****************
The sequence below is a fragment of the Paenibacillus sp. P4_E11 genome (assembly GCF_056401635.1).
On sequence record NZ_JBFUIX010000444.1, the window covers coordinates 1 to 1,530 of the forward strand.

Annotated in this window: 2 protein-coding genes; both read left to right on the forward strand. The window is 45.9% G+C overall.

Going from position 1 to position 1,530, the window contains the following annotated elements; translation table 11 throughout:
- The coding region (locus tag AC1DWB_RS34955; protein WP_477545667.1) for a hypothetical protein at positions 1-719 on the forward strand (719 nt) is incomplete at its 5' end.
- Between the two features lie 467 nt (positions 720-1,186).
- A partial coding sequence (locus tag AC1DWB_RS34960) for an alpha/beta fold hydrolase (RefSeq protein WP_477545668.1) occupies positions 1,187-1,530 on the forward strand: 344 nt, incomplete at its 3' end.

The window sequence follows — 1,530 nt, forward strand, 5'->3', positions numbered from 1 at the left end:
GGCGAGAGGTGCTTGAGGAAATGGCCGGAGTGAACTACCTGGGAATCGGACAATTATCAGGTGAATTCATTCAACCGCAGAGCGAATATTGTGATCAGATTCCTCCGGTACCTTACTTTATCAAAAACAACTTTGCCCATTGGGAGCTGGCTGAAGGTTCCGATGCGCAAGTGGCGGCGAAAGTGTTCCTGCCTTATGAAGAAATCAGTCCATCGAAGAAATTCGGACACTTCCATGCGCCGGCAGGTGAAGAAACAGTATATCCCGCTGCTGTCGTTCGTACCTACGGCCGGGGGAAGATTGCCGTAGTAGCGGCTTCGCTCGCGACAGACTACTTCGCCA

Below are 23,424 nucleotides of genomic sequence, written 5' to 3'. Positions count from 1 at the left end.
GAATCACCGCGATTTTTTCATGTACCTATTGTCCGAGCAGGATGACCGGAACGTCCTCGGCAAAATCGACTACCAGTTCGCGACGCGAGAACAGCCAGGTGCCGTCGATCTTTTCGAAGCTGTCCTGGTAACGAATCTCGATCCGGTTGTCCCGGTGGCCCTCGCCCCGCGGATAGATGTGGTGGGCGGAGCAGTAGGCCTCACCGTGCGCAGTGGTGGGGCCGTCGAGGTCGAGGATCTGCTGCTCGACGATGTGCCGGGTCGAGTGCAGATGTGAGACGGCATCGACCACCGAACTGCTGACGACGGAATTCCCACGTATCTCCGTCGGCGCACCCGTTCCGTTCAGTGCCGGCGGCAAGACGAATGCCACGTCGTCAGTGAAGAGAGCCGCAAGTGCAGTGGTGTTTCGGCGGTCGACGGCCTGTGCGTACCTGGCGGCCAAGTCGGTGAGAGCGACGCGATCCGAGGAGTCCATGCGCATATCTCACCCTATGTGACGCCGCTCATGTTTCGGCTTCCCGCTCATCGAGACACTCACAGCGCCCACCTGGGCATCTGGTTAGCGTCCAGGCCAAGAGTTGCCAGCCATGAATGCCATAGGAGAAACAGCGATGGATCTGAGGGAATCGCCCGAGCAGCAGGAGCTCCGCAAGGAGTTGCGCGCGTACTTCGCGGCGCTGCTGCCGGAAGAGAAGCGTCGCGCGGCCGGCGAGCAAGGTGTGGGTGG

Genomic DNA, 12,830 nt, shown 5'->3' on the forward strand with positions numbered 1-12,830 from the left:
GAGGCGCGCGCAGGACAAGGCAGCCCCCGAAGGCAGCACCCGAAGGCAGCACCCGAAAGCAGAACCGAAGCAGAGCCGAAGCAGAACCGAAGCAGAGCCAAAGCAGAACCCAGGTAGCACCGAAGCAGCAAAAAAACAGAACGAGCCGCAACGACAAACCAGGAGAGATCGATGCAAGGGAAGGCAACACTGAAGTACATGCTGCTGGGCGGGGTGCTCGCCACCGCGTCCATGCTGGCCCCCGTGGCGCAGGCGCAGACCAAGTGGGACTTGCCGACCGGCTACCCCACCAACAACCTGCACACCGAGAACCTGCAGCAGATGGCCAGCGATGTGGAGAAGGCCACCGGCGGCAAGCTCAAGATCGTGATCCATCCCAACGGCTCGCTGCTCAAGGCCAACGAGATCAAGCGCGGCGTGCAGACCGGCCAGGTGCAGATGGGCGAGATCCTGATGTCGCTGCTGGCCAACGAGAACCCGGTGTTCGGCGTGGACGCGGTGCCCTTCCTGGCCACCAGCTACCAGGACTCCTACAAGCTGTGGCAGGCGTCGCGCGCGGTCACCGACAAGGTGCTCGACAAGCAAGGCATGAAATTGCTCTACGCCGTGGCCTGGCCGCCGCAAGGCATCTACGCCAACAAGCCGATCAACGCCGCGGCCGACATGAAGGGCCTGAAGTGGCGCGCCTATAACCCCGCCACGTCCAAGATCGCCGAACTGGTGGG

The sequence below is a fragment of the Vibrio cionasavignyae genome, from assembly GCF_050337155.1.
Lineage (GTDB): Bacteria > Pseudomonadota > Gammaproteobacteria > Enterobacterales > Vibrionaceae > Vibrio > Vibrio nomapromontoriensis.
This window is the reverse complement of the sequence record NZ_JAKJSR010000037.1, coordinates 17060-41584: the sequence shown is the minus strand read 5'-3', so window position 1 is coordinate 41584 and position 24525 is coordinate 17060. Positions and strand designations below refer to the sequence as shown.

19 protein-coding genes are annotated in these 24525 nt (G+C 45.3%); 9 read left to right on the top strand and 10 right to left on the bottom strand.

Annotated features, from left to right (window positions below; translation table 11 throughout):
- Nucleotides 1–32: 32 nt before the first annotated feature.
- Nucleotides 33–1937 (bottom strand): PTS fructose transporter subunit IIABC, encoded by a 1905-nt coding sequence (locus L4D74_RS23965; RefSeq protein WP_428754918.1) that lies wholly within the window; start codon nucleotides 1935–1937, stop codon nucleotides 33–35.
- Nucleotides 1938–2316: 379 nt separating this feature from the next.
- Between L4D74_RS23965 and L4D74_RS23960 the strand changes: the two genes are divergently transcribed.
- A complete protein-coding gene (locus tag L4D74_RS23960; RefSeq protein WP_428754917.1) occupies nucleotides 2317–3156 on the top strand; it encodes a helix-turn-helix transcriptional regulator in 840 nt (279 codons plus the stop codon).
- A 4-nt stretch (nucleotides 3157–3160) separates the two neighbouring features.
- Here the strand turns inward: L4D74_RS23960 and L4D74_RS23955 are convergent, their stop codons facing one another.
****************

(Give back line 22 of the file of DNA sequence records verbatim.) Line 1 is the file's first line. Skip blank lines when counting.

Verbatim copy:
- Between L4D74_RS23965 and L4D74_RS23960 the strand changes: the two genes are divergently transcribed.